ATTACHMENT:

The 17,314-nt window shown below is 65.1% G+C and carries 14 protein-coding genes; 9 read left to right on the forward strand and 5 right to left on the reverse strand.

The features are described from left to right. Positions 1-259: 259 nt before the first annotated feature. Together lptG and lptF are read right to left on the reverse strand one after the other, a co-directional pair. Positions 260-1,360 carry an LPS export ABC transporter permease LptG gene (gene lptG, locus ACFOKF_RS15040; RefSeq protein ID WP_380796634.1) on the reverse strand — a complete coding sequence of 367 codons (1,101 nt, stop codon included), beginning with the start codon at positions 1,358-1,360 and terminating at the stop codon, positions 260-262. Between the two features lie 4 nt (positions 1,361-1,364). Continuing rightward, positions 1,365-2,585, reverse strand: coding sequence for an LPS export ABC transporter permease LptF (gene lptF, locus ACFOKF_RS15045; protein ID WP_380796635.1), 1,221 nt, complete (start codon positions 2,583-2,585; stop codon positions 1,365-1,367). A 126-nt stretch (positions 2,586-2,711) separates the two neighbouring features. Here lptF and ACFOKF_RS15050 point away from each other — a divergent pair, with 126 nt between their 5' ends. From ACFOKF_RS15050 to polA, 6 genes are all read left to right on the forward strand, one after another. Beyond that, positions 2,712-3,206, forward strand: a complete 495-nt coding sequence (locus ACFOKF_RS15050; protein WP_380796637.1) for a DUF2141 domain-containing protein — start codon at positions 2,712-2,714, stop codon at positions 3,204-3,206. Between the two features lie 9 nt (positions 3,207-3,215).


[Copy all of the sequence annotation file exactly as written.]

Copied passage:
The 17,314-nt window shown below is 65.1% G+C and carries 14 protein-coding genes; 9 read left to right on the forward strand and 5 right to left on the reverse strand.

The features are described from left to right. Positions 1-259: 259 nt before the first annotated feature. Together lptG and lptF are read right to left on the reverse strand one after the other, a co-directional pair. Positions 260-1,360 carry an LPS export ABC transporter permease LptG gene (gene lptG, locus ACFOKF_RS15040; RefSeq protein ID WP_380796634.1) on the reverse strand — a complete coding sequence of 367 codons (1,101 nt, stop codon included), beginning with the start codon at positions 1,358-1,360 and terminating at the stop codon, positions 260-262. Between the two features lie 4 nt (positions 1,361-1,364). Continuing rightward, positions 1,365-2,585, reverse strand: coding sequence for an LPS export ABC transporter permease LptF (gene lptF, locus ACFOKF_RS15045; protein ID WP_380796635.1), 1,221 nt, complete (start codon positions 2,583-2,585; stop codon positions 1,365-1,367). A 126-nt stretch (positions 2,586-2,711) separates the two neighbouring features. Here lptF and ACFOKF_RS15050 point away from each other — a divergent pair, with 126 nt between their 5' ends. From ACFOKF_RS15050 to polA, 6 genes are all read left to right on the forward strand, one after another. Beyond that, positions 2,712-3,206, forward strand: a complete 495-nt coding sequence (locus ACFOKF_RS15050; protein WP_380796637.1) for a DUF2141 domain-containing protein — start codon at positions 2,712-2,714, stop codon at positions 3,204-3,206. Between the two features lie 9 nt (positions 3,207-3,215).